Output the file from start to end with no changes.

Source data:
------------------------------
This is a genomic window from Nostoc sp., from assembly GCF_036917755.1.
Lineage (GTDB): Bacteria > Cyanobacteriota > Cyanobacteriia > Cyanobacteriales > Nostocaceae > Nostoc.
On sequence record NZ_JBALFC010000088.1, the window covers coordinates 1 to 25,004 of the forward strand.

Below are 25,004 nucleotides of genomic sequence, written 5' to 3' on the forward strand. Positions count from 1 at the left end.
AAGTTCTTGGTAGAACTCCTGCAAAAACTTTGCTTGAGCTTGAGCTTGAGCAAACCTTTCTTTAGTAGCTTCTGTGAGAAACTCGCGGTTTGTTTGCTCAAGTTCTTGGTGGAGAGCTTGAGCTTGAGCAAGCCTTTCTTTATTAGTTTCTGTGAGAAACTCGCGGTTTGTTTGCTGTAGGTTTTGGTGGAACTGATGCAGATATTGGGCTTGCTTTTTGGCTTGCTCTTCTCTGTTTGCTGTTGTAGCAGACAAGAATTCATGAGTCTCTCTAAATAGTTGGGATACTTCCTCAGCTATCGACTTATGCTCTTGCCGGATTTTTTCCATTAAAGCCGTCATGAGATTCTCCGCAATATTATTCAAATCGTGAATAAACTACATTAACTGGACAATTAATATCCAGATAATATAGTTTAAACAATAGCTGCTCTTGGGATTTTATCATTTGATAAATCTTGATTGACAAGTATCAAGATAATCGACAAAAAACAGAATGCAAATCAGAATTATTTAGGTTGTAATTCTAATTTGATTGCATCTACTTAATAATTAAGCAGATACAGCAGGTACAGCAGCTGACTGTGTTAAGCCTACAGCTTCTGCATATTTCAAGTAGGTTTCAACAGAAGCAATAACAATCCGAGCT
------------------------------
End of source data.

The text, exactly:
This is a genomic window from Nostoc sp., from assembly GCF_036917755.1.
Lineage (GTDB): Bacteria > Cyanobacteriota > Cyanobacteriia > Cyanobacteriales > Nostocaceae > Nostoc.
On sequence record NZ_JBALFC010000088.1, the window covers coordinates 1 to 25,004 of the forward strand.

Below are 25,004 nucleotides of genomic sequence, written 5' to 3' on the forward strand. Positions count from 1 at the left end.
AAGTTCTTGGTAGAACTCCTGCAAAAACTTTGCTTGAGCTTGAGCTTGAGCAAACCTTTCTTTAGTAGCTTCTGTGAGAAACTCGCGGTTTGTTTGCTCAAGTTCTTGGTGGAGAGCTTGAGCTTGAGCAAGCCTTTCTTTATTAGTTTCTGTGAGAAACTCGCGGTTTGTTTGCTGTAGGTTTTGGTGGAACTGATGCAGATATTGGGCTTGCTTTTTGGCTTGCTCTTCTCTGTTTGCTGTTGTAGCAGACAAGAATTCATGAGTCTCTCTAAATAGTTGGGATACTTCCTCAGCTATCGACTTATGCTCTTGCCGGATTTTTTCCATTAAAGCCGTCATGAGATTCTCCGCAATATTATTCAAATCGTGAATAAACTACATTAACTGGACAATTAATATCCAGATAATATAGTTTAAACAATAGCTGCTCTTGGGATTTTATCATTTGATAAATCTTGATTGACAAGTATCAAGATAATCGACAAAAAACAGAATGCAAATCAGAATTATTTAGGTTGTAATTCTAATTTGATTGCATCTACTTAATAATTAAGCAGATACAGCAGGTACAGCAGCTGACTGTGTTAAGCCTACAGCTTCTGCATATTTCAAGTAGGTTTCAACAGAAGCAATAACAATCCGAGCT